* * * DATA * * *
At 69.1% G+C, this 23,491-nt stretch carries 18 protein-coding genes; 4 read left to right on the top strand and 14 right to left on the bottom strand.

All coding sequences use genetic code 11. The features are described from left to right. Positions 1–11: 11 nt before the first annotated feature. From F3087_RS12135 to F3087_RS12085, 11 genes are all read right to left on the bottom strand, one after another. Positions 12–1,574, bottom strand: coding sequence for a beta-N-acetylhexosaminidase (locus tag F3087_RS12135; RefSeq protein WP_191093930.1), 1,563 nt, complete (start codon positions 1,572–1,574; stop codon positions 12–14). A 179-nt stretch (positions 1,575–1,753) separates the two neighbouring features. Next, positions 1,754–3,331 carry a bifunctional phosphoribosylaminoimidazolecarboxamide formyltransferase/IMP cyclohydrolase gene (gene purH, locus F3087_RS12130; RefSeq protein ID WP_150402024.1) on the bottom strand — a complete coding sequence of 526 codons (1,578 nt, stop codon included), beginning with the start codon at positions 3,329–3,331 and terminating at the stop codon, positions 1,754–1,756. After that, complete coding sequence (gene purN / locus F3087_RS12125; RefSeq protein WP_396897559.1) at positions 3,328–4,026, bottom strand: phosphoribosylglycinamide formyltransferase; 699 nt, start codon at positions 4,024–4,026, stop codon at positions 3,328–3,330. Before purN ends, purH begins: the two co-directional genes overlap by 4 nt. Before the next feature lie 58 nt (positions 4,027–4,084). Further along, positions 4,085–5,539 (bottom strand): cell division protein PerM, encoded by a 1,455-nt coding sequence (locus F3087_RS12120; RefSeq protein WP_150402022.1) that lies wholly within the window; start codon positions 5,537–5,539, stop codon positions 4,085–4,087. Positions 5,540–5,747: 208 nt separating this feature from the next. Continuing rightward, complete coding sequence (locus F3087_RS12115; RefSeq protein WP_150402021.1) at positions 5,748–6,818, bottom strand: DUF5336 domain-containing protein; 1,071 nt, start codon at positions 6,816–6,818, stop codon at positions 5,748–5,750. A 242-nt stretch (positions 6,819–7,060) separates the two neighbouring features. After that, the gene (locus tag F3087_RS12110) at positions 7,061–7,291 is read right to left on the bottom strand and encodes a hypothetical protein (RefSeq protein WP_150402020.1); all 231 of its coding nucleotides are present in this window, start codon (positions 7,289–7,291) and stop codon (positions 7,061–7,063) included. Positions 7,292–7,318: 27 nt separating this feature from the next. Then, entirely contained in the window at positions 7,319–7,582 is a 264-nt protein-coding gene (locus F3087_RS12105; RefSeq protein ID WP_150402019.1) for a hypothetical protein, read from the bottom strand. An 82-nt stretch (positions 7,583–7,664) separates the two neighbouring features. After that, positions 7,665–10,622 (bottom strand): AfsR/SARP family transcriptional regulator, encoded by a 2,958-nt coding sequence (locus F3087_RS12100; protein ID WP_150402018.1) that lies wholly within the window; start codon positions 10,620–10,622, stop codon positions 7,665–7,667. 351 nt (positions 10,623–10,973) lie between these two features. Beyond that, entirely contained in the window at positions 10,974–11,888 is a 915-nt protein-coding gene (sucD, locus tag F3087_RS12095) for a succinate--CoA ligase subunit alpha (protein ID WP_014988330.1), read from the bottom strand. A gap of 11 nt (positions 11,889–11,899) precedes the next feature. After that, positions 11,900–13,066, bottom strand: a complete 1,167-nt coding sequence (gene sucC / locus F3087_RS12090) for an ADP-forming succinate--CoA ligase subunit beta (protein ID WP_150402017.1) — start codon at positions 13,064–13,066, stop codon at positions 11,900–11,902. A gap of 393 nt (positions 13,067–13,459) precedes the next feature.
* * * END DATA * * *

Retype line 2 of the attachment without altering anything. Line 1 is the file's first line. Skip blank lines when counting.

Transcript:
All coding sequences use genetic code 11. The features are described from left to right. Positions 1–11: 11 nt before the first annotated feature. From F3087_RS12135 to F3087_RS12085, 11 genes are all read right to left on the bottom strand, one after another. Positions 12–1,574, bottom strand: coding sequence for a beta-N-acetylhexosaminidase (locus tag F3087_RS12135; RefSeq protein WP_191093930.1), 1,563 nt, complete (start codon positions 1,572–1,574; stop codon positions 12–14). A 179-nt stretch (positions 1,575–1,753) separates the two neighbouring features. Next, positions 1,754–3,331 carry a bifunctional phosphoribosylaminoimidazolecarboxamide formyltransferase/IMP cyclohydrolase gene (gene purH, locus F3087_RS12130; RefSeq protein ID WP_150402024.1) on the bottom strand — a complete coding sequence of 526 codons (1,578 nt, stop codon included), beginning with the start codon at positions 3,329–3,331 and terminating at the stop codon, positions 1,754–1,756. After that, complete coding sequence (gene purN / locus F3087_RS12125; RefSeq protein WP_396897559.1) at positions 3,328–4,026, bottom strand: phosphoribosylglycinamide formyltransferase; 699 nt, start codon at positions 4,024–4,026, stop codon at positions 3,328–3,330. Before purN ends, purH begins: the two co-directional genes overlap by 4 nt. Before the next feature lie 58 nt (positions 4,027–4,084). Further along, positions 4,085–5,539 (bottom strand): cell division protein PerM, encoded by a 1,455-nt coding sequence (locus F3087_RS12120; RefSeq protein WP_150402022.1) that lies wholly within the window; start codon positions 5,537–5,539, stop codon positions 4,085–4,087. Positions 5,540–5,747: 208 nt separating this feature from the next. Continuing rightward, complete coding sequence (locus F3087_RS12115; RefSeq protein WP_150402021.1) at positions 5,748–6,818, bottom strand: DUF5336 domain-containing protein; 1,071 nt, start codon at positions 6,816–6,818, stop codon at positions 5,748–5,750. A 242-nt stretch (positions 6,819–7,060) separates the two neighbouring features. After that, the gene (locus tag F3087_RS12110) at positions 7,061–7,291 is read right to left on the bottom strand and encodes a hypothetical protein (RefSeq protein WP_150402020.1); all 231 of its coding nucleotides are present in this window, start codon (positions 7,289–7,291) and stop codon (positions 7,061–7,063) included. Positions 7,292–7,318: 27 nt separating this feature from the next. Then, entirely contained in the window at positions 7,319–7,582 is a 264-nt protein-coding gene (locus F3087_RS12105; RefSeq protein ID WP_150402019.1) for a hypothetical protein, read from the bottom strand. An 82-nt stretch (positions 7,583–7,664) separates the two neighbouring features. After that, positions 7,665–10,622 (bottom strand): AfsR/SARP family transcriptional regulator, encoded by a 2,958-nt coding sequence (locus F3087_RS12100; protein ID WP_150402018.1) that lies wholly within the window; start codon positions 10,620–10,622, stop codon positions 7,665–7,667. 351 nt (positions 10,623–10,973) lie between these two features. Beyond that, entirely contained in the window at positions 10,974–11,888 is a 915-nt protein-coding gene (sucD, locus tag F3087_RS12095) for a succinate--CoA ligase subunit alpha (protein ID WP_014988330.1), read from the bottom strand. A gap of 11 nt (positions 11,889–11,899) precedes the next feature. After that, positions 11,900–13,066, bottom strand: a complete 1,167-nt coding sequence (gene sucC / locus F3087_RS12090) for an ADP-forming succinate--CoA ligase subunit beta (protein ID WP_150402017.1) — start codon at positions 13,064–13,066, stop codon at positions 11,900–11,902. A gap of 393 nt (positions 13,067–13,459) precedes the next feature.